Plus: Buying With Your 401k More On Daniel Ortega
If you’re paying attention to the news these days, you’ve heard plenty about the Zika virus. It’s just one of many mosquito-borne diseases, and some—like malaria, yellow fever, and dengue—can be far worse than Zika. Dengue alone accounts for 25,000 deaths per year. And Zika seems to be spreading everywhere. That is, everywhere but up.
That’s right… you can escape Zika (and all of its nasty companions) by living at an altitude greater than 6,500 feet (2,000 meters).
In the Americas, we have a lot of good options for living at this altitude, from Alaska to Chile.
And if you’re near the equator, you have an added bonus, you can enjoy year-round, spring-like temperatures with little seasonal variation. This means you can come to your home abroad at any time of the year and enjoy the same even temperatures. You’ll save plenty on heat and air-conditioning.
There are many good options for life above the Zika line. Here are three of my favorite expat venues over 6,500 feet.
Bogotá, Colombia: A World Capital With Quality And Diverse Living Options
On my first visit to Colombia’s capital, frankly, my expectations were low… but I was in for a surprise. I found Bogotá to be a great venue for city living that was clean, safe, and cheerful. In fact, some of Bogotá’s sectors are among the best I’ve seen for city living in Latin America.
Bogotá has some of the best sectors for city living
Bogotá sits in the Colombian Andes on a high, mountain-rimmed plateau, at an elevation of about 2,640 meters (8,650 feet). Its 8 million residents enjoy spring-like weather, with highs around 70° and lows in the 50s (about 22°C and 12°C). The seasonal temperature variation is less than one degree.The city has a broad appeal for expats, with a good selection of diverse living options. For example, you could enjoy the fine dining and cafés of upscale sectors like El Chicó and Rosales… or live in the heart of the action, with the lively and energetic Latino feel in El Nogal or Chapinero (while spending a bit less money). By Colombian standards prices are somewhat high in Bogotá, which has the highest cost per square meter in Colombia. But by international standards it’s quite reasonable… especially for a world capital city.
Zika, yellow fever, and malaria are faraway concepts here… things that exist at much lower elevations.
A two-bedroom, two-bath apartment in the upscale neighborhood of El Chicó has 125 square meters (1,345 square feet) of living space, with two garage spaces. Built in 2008, the apartment is arranged on two levels, with high-grade finishes, including wood floors and granite counters. The asking price is US$241,000 (799 million pesos at today’s exchange rate of 2,905 pesos per U.S. dollar). This comes out to US$1,928 per square meter.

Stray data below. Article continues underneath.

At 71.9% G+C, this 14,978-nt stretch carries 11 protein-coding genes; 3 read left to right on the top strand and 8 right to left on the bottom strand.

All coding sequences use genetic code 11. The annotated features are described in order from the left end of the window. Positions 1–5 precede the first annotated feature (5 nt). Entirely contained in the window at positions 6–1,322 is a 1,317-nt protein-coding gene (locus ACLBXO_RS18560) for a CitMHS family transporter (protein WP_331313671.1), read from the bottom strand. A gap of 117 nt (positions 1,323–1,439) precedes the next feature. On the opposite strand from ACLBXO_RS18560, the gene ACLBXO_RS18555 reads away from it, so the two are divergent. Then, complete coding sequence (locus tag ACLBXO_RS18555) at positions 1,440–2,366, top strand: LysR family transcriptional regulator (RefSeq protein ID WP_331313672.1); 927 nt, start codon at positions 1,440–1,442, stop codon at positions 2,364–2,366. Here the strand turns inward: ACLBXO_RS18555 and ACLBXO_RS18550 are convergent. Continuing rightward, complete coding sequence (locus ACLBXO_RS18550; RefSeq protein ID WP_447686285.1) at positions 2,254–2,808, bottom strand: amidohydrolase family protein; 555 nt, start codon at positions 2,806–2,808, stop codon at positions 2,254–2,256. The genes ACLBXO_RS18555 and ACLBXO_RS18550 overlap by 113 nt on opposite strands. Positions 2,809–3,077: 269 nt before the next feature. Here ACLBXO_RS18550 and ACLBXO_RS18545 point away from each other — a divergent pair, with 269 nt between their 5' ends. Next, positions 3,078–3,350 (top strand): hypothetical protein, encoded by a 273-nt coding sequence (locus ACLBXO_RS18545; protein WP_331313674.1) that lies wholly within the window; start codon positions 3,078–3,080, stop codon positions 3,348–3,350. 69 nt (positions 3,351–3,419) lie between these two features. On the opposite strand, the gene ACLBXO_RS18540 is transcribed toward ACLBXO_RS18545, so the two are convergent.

In Los Rosales, we found an 89-square-meter (958-square-foot), two-level apartment on the market with two bedrooms, two full bathrooms, a fire place in the living room, generous-sized kitchen, and two garage spaces. The asking price is US$235,800 (at today’s exchange rate 685 million pesos). That’s US$2,650 per square meter.
A seventh-floor penthouse in Chapinero has beautiful city views, with lots of glass and tropical hardwoods. The 170-square-meter (1,829-square-foot) apartment has three bedrooms, three full baths, and an underground garage space for the asking price of US$265,100 (770 million pesos). This one is US$1,559 per square meter.
Arequipa, Peru: Sparkling In The Strong Andean Sunshine
Arequipa is Peru’s second largest city and third largest tourist destination. Due to its beautifully restored and maintained historic center, it was named a UNESCO World Heritage Site in 2000.
It’s known as the Ciudad Blanca, or “White City,” because many of the buildings are built using sillar, a white stone block made from volcanic rock found in the area. The effect of all this white is a sense of brilliance in the strong Andean sun.
One of many large colonial properties in Arequipa’s historic center
The architecture has a strong Moorish influence. Construction quality is good here compared to what I’ve seen in other colonial cities due to the use of sillar for older buildings (instead of adobe, which is made from earth and used in the newer buildings), in order to withstand earthquakes. Arequipa sits at an altitude of 7,600 feet (2,300 meters), well out of the mosquito danger zone. The rainy season here is from January to March, but it rains very little… about half as much as the deserts around Phoenix. The average daily high temperature is about 71°, while the average low is around 44° (22°C and 7°C), with almost no seasonal variation. For a real estate buy, I like most areas in the historic center… although I’d avoid the blocks immediately around the main square, due to the heavy tourist traffic. There are also a number of good residential areas outside the historic center, such as the Cayma district.
A two-story, single-family home with 175 square meters (1,883 square feet) of living area includes five bedrooms, two bathrooms, and a maid’s quarters. The property is located near a city park, and it has a small fenced garden. The asking price is US$173,600 (576,300 soles at today’s exchange rate of 3.32 soles per U.S. dollar). That’s US$992 per square meter, well into bargain territory.
A modern apartment in the exclusive Cayma neighborhood has 196 square meters (2,109 square feet) of living area with three bedrooms, four bathrooms, laundry room, maid’s quarters, two garage spaces, and 24-hour security. The asking price is US$233,800 (776,310 soles at today’s exchange rate).
The nearest Zika mosquito is hours away from Arequipa… by air.
Puebla, Mexico: My Top Pick For Mexican Colonial Cities